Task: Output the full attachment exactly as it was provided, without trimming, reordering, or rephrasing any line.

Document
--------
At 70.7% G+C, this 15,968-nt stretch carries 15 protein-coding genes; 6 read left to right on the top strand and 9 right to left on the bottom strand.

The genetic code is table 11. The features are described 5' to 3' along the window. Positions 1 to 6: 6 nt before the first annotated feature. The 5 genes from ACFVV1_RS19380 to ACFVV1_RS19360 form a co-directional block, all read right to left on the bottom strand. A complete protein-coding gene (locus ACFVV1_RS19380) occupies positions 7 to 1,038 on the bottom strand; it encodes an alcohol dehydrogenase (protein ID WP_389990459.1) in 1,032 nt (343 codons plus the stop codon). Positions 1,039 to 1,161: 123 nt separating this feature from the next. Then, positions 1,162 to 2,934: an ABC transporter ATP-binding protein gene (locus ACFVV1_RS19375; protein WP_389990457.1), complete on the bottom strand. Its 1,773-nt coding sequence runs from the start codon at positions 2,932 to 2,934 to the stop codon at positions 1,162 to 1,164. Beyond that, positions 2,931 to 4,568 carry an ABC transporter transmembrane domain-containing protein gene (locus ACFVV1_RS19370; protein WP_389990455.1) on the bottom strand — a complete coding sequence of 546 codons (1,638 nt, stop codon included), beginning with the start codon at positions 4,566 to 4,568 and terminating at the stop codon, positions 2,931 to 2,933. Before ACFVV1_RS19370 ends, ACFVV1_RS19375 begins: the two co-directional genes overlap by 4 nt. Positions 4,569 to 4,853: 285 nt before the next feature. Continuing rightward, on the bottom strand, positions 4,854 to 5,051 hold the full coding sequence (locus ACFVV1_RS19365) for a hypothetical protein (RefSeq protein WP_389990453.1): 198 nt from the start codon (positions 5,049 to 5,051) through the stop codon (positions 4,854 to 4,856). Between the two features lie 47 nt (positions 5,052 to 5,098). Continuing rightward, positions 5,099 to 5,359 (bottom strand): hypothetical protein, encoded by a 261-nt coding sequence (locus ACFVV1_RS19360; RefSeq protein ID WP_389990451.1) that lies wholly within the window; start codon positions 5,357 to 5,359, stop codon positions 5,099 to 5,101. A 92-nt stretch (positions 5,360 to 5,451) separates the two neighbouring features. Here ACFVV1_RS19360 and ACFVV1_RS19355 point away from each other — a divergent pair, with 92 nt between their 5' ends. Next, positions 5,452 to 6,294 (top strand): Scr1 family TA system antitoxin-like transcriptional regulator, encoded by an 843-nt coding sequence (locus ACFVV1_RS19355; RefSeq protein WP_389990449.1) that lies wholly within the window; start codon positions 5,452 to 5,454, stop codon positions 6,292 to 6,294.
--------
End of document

At 70.7% G+C, this 15,968-nt stretch carries 15 protein-coding genes; 6 read left to right on the top strand and 9 right to left on the bottom strand.

The genetic code is table 11. The features are described 5' to 3' along the window. Positions 1 to 6: 6 nt before the first annotated feature. The 5 genes from ACFVV1_RS19380 to ACFVV1_RS19360 form a co-directional block, all read right to left on the bottom strand. A complete protein-coding gene (locus ACFVV1_RS19380) occupies positions 7 to 1,038 on the bottom strand; it encodes an alcohol dehydrogenase (protein ID WP_389990459.1) in 1,032 nt (343 codons plus the stop codon). Positions 1,039 to 1,161: 123 nt separating this feature from the next. Then, positions 1,162 to 2,934: an ABC transporter ATP-binding protein gene (locus ACFVV1_RS19375; protein WP_389990457.1), complete on the bottom strand. Its 1,773-nt coding sequence runs from the start codon at positions 2,932 to 2,934 to the stop codon at positions 1,162 to 1,164. Beyond that, positions 2,931 to 4,568 carry an ABC transporter transmembrane domain-containing protein gene (locus ACFVV1_RS19370; protein WP_389990455.1) on the bottom strand — a complete coding sequence of 546 codons (1,638 nt, stop codon included), beginning with the start codon at positions 4,566 to 4,568 and terminating at the stop codon, positions 2,931 to 2,933. Before ACFVV1_RS19370 ends, ACFVV1_RS19375 begins: the two co-directional genes overlap by 4 nt. Positions 4,569 to 4,853: 285 nt before the next feature. Continuing rightward, on the bottom strand, positions 4,854 to 5,051 hold the full coding sequence (locus ACFVV1_RS19365) for a hypothetical protein (RefSeq protein WP_389990453.1): 198 nt from the start codon (positions 5,049 to 5,051) through the stop codon (positions 4,854 to 4,856). Between the two features lie 47 nt (positions 5,052 to 5,098). Continuing rightward, positions 5,099 to 5,359 (bottom strand): hypothetical protein, encoded by a 261-nt coding sequence (locus ACFVV1_RS19360; RefSeq protein ID WP_389990451.1) that lies wholly within the window; start codon positions 5,357 to 5,359, stop codon positions 5,099 to 5,101. A 92-nt stretch (positions 5,360 to 5,451) separates the two neighbouring features. Here ACFVV1_RS19360 and ACFVV1_RS19355 point away from each other — a divergent pair, with 92 nt between their 5' ends. Next, positions 5,452 to 6,294 (top strand): Scr1 family TA system antitoxin-like transcriptional regulator, encoded by an 843-nt coding sequence (locus ACFVV1_RS19355; RefSeq protein WP_389990449.1) that lies wholly within the window; start codon positions 5,452 to 5,454, stop codon positions 6,292 to 6,294.